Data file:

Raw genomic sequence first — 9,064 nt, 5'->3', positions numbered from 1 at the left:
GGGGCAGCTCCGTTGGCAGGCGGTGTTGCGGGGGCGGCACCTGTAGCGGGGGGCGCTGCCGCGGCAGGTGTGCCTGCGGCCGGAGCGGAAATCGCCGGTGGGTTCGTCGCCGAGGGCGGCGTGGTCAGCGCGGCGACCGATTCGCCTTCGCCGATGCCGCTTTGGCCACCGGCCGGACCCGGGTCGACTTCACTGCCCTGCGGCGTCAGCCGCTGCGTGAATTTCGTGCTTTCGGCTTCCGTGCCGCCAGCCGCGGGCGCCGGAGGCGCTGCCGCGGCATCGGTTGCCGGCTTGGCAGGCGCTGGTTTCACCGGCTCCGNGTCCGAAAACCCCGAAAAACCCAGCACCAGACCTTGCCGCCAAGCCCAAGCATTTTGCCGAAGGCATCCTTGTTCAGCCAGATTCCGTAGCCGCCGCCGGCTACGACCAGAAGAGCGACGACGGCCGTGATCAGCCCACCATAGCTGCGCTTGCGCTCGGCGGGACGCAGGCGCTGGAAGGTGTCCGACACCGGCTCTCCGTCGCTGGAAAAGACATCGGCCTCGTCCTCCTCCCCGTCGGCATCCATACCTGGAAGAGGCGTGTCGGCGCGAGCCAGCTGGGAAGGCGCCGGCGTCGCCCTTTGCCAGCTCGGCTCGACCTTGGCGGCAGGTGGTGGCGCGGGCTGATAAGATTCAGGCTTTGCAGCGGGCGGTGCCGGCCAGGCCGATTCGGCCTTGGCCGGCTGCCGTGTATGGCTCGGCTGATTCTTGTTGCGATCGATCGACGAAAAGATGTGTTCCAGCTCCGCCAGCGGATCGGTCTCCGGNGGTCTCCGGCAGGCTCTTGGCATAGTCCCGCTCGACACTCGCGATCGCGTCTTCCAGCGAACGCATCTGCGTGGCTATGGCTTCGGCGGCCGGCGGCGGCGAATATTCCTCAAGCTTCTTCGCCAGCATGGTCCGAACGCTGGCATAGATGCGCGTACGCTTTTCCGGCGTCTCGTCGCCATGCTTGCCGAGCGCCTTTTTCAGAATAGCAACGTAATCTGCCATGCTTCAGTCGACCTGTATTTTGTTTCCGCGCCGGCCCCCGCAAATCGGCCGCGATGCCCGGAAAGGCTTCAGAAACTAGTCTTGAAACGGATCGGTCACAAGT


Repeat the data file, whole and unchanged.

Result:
Raw genomic sequence first — 9,064 nt, 5'->3', positions numbered from 1 at the left:
GGGGCAGCTCCGTTGGCAGGCGGTGTTGCGGGGGCGGCACCTGTAGCGGGGGGCGCTGCCGCGGCAGGTGTGCCTGCGGCCGGAGCGGAAATCGCCGGTGGGTTCGTCGCCGAGGGCGGCGTGGTCAGCGCGGCGACCGATTCGCCTTCGCCGATGCCGCTTTGGCCACCGGCCGGACCCGGGTCGACTTCACTGCCCTGCGGCGTCAGCCGCTGCGTGAATTTCGTGCTTTCGGCTTCCGTGCCGCCAGCCGCGGGCGCCGGAGGCGCTGCCGCGGCATCGGTTGCCGGCTTGGCAGGCGCTGGTTTCACCGGCTCCGNGTCCGAAAACCCCGAAAAACCCAGCACCAGACCTTGCCGCCAAGCCCAAGCATTTTGCCGAAGGCATCCTTGTTCAGCCAGATTCCGTAGCCGCCGCCGGCTACGACCAGAAGAGCGACGACGGCCGTGATCAGCCCACCATAGCTGCGCTTGCGCTCGGCGGGACGCAGGCGCTGGAAGGTGTCCGACACCGGCTCTCCGTCGCTGGAAAAGACATCGGCCTCGTCCTCCTCCCCGTCGGCATCCATACCTGGAAGAGGCGTGTCGGCGCGAGCCAGCTGGGAAGGCGCCGGCGTCGCCCTTTGCCAGCTCGGCTCGACCTTGGCGGCAGGTGGTGGCGCGGGCTGATAAGATTCAGGCTTTGCAGCGGGCGGTGCCGGCCAGGCCGATTCGGCCTTGGCCGGCTGCCGTGTATGGCTCGGCTGATTCTTGTTGCGATCGATCGACGAAAAGATGTGTTCCAGCTCCGCCAGCGGATCGGTCTCCGGNGGTCTCCGGCAGGCTCTTGGCATAGTCCCGCTCGACACTCGCGATCGCGTCTTCCAGCGAACGCATCTGCGTGGCTATGGCTTCGGCGGCCGGCGGCGGCGAATATTCCTCAAGCTTCTTCGCCAGCATGGTCCGAACGCTGGCATAGATGCGCGTACGCTTTTCCGGCGTCTCGTCGCCATGCTTGCCGAGCGCCTTTTTCAGAATAGCAACGTAATCTGCCATGCTTCAGTCGACCTGTATTTTGTTTCCGCGCCGGCCCCCGCAAATCGGCCGCGATGCCCGGAAAGGCTTCAGAAACTAGTCTTGAAACGGATCGGTCACAAGT